The Sword-billed Hummingbird

Then I noticed a hummingbird in the elongated, fuchsia-like flowers of bushes bordering this part of the garden. As I approached, I was thrilled to see a Sword-billed Hummingbird sipping nectar from each flower in turn. This hummingbird has a beak that can be up to 10 centimeters long!

Swordbilled Hummingbird, Quito Botanical Garden, Ecuador | ©Angela Drake

The Black Trainbearer

There was a short lull before I heard the crackling sound of a trainbearer tail. I knew my prime subject was close at hand. I searched and searched but it wasn’t until I looked skyward that I finally found his distinctive tail dancing in the tree high above my head. He was perched high on a branch making photos difficult at best. And though he gave me quite a show, with his tail twitching in the late afternoon light, my photos are only fair at best. I could only hope that he might make a second appearance.

Black-tailed Trainbearer, Quito Botanical Garden, Ecuador | ©Angela Drake

Other Birds at the Botanical Garden

Even though I knew that it was possible to spot more species at the gardens, I was pleasantly surprised at how many birds we actually did get to see. Our entire list is on eBird if you care to take a look.

We watched a pair of Sparkling Violetears spar among the flowers of a tall tree outside the orchid exhibit. A tiny Woodstar buzzed like a bee around the very same flowers as these two paid attention only to each other. A Masked Flowerpiercer joined the crowd, making this the busiest intersection in the park.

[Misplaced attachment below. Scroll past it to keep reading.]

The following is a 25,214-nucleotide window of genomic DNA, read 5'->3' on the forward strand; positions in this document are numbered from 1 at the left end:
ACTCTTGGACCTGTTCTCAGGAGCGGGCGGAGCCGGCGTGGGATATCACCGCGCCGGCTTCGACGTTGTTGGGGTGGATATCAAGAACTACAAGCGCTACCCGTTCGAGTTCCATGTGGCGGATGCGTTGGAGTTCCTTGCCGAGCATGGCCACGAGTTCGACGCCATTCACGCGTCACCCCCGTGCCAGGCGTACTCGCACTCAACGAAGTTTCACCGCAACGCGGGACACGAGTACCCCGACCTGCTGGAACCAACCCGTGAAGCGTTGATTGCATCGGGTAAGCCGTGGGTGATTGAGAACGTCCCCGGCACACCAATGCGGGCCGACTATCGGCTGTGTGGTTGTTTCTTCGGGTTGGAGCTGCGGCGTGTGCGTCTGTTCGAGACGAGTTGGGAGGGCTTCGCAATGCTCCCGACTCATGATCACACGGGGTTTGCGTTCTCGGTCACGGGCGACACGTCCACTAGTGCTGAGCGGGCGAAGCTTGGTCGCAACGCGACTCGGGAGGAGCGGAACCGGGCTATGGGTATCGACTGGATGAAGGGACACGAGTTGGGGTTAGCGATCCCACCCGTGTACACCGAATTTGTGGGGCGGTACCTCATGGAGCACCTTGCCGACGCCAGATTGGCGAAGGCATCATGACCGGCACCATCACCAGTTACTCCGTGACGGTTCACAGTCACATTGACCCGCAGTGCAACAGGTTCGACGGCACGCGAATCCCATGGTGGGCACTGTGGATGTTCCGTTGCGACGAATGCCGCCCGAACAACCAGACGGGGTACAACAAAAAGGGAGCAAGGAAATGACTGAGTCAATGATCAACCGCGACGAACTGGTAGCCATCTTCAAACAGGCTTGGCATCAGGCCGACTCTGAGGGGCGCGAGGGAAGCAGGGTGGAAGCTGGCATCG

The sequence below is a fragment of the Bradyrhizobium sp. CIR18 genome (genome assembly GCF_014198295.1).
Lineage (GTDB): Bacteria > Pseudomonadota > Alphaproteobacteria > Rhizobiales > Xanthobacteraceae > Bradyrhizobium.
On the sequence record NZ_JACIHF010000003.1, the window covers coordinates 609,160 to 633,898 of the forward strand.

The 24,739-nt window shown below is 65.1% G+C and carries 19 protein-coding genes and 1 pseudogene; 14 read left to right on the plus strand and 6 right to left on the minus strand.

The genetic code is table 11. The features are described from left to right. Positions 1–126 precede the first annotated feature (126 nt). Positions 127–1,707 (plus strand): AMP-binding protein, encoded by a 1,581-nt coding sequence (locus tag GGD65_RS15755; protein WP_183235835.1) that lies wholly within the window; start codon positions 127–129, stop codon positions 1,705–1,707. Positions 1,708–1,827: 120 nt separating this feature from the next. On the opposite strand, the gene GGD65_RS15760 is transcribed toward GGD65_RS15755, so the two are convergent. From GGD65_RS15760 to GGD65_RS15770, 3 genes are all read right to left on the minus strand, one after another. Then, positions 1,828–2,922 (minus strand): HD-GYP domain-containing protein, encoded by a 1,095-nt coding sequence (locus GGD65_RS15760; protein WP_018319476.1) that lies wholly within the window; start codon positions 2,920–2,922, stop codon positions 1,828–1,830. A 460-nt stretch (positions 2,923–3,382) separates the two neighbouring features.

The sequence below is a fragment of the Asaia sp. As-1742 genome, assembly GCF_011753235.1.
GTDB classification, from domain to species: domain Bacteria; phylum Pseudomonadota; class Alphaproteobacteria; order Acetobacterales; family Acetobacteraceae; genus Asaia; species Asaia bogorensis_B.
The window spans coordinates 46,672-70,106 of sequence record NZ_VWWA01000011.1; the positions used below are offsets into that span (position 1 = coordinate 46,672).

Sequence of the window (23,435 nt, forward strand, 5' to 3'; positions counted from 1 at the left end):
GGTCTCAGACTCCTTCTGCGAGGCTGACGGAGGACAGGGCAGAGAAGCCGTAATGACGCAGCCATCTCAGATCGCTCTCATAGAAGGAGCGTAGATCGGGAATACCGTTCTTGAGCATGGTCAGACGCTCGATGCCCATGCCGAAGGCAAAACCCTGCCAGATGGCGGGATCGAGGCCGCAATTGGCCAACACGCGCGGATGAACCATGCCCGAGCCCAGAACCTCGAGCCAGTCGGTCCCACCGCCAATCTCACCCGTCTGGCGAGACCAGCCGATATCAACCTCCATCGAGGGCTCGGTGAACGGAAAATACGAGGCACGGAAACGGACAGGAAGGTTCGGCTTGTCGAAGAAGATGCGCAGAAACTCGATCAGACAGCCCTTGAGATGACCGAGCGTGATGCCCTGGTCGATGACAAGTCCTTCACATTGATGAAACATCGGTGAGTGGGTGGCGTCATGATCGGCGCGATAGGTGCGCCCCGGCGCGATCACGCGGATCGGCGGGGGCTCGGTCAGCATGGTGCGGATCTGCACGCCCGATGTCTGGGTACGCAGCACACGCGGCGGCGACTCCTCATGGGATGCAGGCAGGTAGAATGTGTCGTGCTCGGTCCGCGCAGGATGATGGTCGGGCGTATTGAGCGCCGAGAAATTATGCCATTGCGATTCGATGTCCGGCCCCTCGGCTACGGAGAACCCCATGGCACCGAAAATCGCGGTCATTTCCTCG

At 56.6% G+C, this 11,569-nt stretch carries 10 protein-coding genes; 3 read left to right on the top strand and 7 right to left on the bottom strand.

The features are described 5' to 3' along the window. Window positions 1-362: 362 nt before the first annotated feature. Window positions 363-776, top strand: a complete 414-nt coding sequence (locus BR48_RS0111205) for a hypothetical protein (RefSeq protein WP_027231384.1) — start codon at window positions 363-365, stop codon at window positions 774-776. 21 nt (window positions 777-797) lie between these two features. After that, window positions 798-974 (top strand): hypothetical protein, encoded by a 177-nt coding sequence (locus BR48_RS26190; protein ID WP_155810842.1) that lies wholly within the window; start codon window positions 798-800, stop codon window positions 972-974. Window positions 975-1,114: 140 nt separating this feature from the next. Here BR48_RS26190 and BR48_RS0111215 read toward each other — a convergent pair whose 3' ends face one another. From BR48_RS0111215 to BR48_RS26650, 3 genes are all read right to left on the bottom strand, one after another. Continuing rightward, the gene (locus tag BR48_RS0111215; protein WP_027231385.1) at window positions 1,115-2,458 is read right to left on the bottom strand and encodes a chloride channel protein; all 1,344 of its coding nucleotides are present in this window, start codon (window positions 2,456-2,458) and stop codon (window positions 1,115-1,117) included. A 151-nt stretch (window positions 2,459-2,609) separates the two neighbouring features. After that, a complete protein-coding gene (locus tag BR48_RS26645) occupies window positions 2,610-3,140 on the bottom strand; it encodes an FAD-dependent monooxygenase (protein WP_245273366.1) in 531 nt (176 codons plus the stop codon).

Sparring Sparkling Violetears, Quito Botanical Garden, Ecuador | ©Angela Drake
Sparring Sparkling Violetears, Quito Botanical Garden, Ecuador | ©Angela Drake
Sparring Sparkling Violetears, Quito Botanical Garden, Ecuador | ©Angela Drake
Sparring Sparkling Violetears, Quito Botanical Garden, Ecuador | ©Angela Drake
Sparring Sparkling Violetears, Quito Botanical Garden, Ecuador | ©Angela Drake
Sparring Sparkling Violetears, Quito Botanical Garden, Ecuador | ©Angela Drake

Birds in The Japanese Garden

But perhaps the best birdwatching was all the way on the other side of the park in the brand new Japanese Garden. The carefully manicured space echoed with birdsong. Many of the species were high overhead, like a Golden Grosbeak that made a short appearance. There were at least a dozen Eared Doves and at least as many Great Thrushes, also known as Mirlos to Quiteños.

However, my highlight bird of the day was the female Black-tailed Trainbearer hummingbird. I almost missed her. I was watching the doves flit back and forth when my husband pointed behind me. And there she was, a stunning beauty with her long tail and stubby beak sipping from the slender, bright red flowering fuchsia.

Black-tailed Trainbearer, female, Quito Botanical Garden, Ecuador | ©Angela Drake

As I snapped her photo on the colorful bush, she took flight overhead and landed in a distance tree, just above a large bird nest, not likely her own. But her silhouette made a stark impression. The sun was falling and it was time to go home.

Black-tailed Trainbearer, female, Quito Botanical Garden, Ecuador | ©Angela Drake